We’ve already done a feature on the original Love Letters through our feature on the direct German version Tramhochzeit. But now it is (sort of) BACK! reimagined by Talpa, minus Linda de Mol, but with Russian Roulette style trapdoors.
It’s Let’s Get Married!
Here’s our host Winston Gerschtanowitz. He has a bit more of an exciting role to play than a usual host, as you will see. Hashtag, there.
In Let’s Get Married, two recently engaged couples compete to get married that night live in the studio. Here are our first pair of contestants…
And here is tonight’s other couple.
They are joined in the game by nine friends and family standing on the giant wedding cakes flanking the main staircase. They are each standing on a trapdoor. Everytime a couple lose a game, one will be randomly eliminated by falling through the trapdoor. At the end of the show, whichever couple has players still standing will be the winner.
The first game is a game of luck – one giant die, three faces with one couple on, the other three with the other. The die is chucked from the audience on to the studio floor, whose faces will be showing on top?
It’s happy couple number one! That means the oither couple are about to lose a player.
The lights dance around the cake until it stops behind one of the players. Winston quickly asks who they are…
…and through the floor they go This is often accompanied by a comical computer graphic – a big splash, some exploding fire, the sound of lions, that sort of thing.
Game two introduces us to the jury for the first time, 50 members of the audience who have been given voting pads. These are neutral audience members.
In game two, the jury will be voting on which proposal they think is the best. Couple number one has the female surprising her boyfriend who is with friends who are in on it in a cinema with a specially made film (The Hangover Goes Dutch). The film ends with her bursting into theatre…
… and dragging her boyfriend up the front before popping the question. Good fun, and in my mind more fun than the other proposal involving a helicopter and a horse drawn carriage…
… which the jury vote for anyway. Couple number one loses a player.
The next game is the action game.
The females are asked questions based on famous relationships (in this case based around the dates of royal weddings). If she gets the question right that means her bloke can earn points.
The man gets in a box car. He will go down a slope.
The object is to steer the car to the finishing line whilst avoiding the stacks of obstacles.
Winston counts all the surviving stacks, then gets the production crew to reset the course, with comedy fast forward sound effect. Both couples get two attempts, and the best total score wins the round.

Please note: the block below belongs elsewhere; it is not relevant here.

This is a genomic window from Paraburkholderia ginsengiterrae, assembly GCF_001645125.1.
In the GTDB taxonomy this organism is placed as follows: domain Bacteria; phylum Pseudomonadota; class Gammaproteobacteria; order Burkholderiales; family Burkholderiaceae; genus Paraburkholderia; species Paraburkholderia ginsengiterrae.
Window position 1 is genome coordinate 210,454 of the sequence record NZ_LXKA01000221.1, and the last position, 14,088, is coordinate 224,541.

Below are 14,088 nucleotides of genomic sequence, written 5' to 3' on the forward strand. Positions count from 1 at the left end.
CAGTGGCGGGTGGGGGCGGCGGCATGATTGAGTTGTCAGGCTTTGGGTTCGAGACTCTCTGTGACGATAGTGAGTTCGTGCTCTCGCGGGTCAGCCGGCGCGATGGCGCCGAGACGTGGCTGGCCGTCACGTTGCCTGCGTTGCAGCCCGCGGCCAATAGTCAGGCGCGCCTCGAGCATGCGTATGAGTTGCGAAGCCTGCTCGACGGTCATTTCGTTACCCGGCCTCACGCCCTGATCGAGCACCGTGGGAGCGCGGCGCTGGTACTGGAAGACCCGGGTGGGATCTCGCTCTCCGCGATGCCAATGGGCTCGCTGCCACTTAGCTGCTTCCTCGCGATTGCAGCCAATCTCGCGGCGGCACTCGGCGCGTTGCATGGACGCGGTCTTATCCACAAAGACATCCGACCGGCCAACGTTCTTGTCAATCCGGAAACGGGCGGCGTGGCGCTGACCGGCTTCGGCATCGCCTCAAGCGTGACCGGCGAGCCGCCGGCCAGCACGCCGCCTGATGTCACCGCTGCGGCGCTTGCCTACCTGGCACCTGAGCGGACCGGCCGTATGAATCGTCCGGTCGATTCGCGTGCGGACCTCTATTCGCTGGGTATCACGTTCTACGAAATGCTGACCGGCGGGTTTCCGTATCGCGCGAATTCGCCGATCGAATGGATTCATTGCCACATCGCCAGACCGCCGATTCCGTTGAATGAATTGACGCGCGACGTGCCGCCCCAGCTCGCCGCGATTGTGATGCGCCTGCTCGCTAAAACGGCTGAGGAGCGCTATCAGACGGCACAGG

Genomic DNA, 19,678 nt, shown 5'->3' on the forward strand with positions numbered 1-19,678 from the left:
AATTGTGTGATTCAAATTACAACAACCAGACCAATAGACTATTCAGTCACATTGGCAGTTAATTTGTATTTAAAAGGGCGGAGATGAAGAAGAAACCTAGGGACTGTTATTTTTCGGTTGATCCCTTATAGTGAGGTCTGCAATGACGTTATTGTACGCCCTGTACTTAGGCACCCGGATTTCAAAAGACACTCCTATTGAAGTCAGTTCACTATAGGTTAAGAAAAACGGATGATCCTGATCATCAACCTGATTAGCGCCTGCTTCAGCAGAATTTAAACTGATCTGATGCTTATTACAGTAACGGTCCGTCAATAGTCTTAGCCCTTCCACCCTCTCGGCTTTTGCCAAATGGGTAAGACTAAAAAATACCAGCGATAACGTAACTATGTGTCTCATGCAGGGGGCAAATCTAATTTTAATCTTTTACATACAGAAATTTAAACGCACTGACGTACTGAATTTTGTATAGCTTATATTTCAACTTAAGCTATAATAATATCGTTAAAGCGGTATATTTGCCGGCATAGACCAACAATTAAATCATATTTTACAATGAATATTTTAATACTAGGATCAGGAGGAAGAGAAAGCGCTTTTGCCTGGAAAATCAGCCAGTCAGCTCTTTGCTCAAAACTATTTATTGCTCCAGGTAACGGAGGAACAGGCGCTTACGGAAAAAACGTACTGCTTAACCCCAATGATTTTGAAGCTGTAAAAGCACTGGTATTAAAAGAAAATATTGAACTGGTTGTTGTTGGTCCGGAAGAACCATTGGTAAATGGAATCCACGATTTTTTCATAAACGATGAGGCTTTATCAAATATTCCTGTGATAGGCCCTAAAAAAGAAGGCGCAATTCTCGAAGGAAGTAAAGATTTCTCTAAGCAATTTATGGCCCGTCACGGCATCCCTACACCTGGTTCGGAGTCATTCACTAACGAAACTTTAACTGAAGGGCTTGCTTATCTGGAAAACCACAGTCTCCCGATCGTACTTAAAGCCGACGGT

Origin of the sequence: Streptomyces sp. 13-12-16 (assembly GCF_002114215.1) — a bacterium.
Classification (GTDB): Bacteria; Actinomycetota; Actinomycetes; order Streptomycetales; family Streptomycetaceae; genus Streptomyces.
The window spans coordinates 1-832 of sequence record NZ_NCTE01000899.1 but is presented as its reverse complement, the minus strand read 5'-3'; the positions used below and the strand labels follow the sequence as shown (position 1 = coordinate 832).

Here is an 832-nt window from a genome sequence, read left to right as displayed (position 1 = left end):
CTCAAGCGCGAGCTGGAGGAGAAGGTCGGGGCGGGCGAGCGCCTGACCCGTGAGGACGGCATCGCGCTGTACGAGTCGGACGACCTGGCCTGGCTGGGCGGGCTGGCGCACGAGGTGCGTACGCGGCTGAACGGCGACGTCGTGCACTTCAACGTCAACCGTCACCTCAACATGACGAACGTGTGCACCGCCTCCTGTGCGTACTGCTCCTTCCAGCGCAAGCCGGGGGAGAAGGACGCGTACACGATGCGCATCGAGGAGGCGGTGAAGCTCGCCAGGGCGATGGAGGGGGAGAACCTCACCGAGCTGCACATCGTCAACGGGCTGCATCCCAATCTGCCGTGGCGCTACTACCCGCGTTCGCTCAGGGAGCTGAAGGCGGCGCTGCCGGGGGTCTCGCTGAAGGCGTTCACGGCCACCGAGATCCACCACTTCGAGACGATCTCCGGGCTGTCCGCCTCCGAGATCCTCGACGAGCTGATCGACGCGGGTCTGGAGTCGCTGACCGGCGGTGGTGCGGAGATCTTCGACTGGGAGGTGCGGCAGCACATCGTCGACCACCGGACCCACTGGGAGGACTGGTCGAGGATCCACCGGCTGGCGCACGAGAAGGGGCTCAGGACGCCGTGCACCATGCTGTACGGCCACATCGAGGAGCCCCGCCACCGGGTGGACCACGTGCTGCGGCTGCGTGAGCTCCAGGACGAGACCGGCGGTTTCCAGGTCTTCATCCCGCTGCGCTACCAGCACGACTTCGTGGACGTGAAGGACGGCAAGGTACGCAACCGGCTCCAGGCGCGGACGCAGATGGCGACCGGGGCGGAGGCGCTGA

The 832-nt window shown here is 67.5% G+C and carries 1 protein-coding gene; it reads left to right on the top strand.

The jury will vote again in the next round, basically the brides read out a speech to their parents telling them how much they mean to them and so on. There are usually tears.
The next round is seemingly the His and Her’s round from Mr and Mrs. Both couples get the same six questions simultaneously and they get three seconds to make a selection of who the statement best refers to in their relationship by bursting the balloon that represents the other person. The couples score a point each time their choices match.
In the final round before the final game, the grooms read out a prepared romantic speech to their bride to be telling them how much he loves them etc. The jury votes once again on who did it best.
This is one of the post-drop computer graphical effects. Not even Talpa would burn its contestants alive. Not just yet, anyway.
The grand final is played out on the wedding cakes. Each player represents a life (of sorts) and as you can see our two couples are atop each cake and act as the final life. When all of one team are eliminated, the game is over.
Teams are asked questions alternately. Each time the question asks what percentage of Netherlanders think in a certain way – presumably they are all romance related, but I can’t be sure. Once they lock in an answer, a contestant from the other team is asked to guess whther the actual answer is higher or lower than the original guess. If they are wrong, they’re out, if they are right then the original percentage gver is eliminated.
Potentially this round can have 15 questions, which goes on a bit.
However, to give more power to the couples in question, if they think the percentage their teammate has given is way out they can hit a buzzer setting off lots of flashing lights and overrule it with an answer of their own.
The couples play as one, so when it’s down to the final life, them, they have to stand apart on seperate trapdoors and will go together if they lose the next question.
And despite starting with a two life deficit, these are our lucky winners! The losers drop through the trapdoor. But whilst these two get ready for their wedding, the losers get to sit on the sofa and to be told they were great contestants and will win their wedding clothes as worn in a recent shoot.
Incidentally, a lot of wedding firms advertising during the breaks with official Let’s Get Married backing.
The studio is transformed into a place for a wedding ceremony.
And look! Winston the host, an actor by trade and not a registrar as far as I know, is the one who gets to conduct the ceremony. I don’t know about Dutch wedding laws, so don’t know if this is a show wedding and they’ve got to do it all again officially or what.
And there we go, everyone’s very happy and they couple also win a holiday for their troubles.
The show’s first four week run began with a respectable 1.6m, but dropped to 1m by week four, but doubtlessly the targeted advertising works in its favour.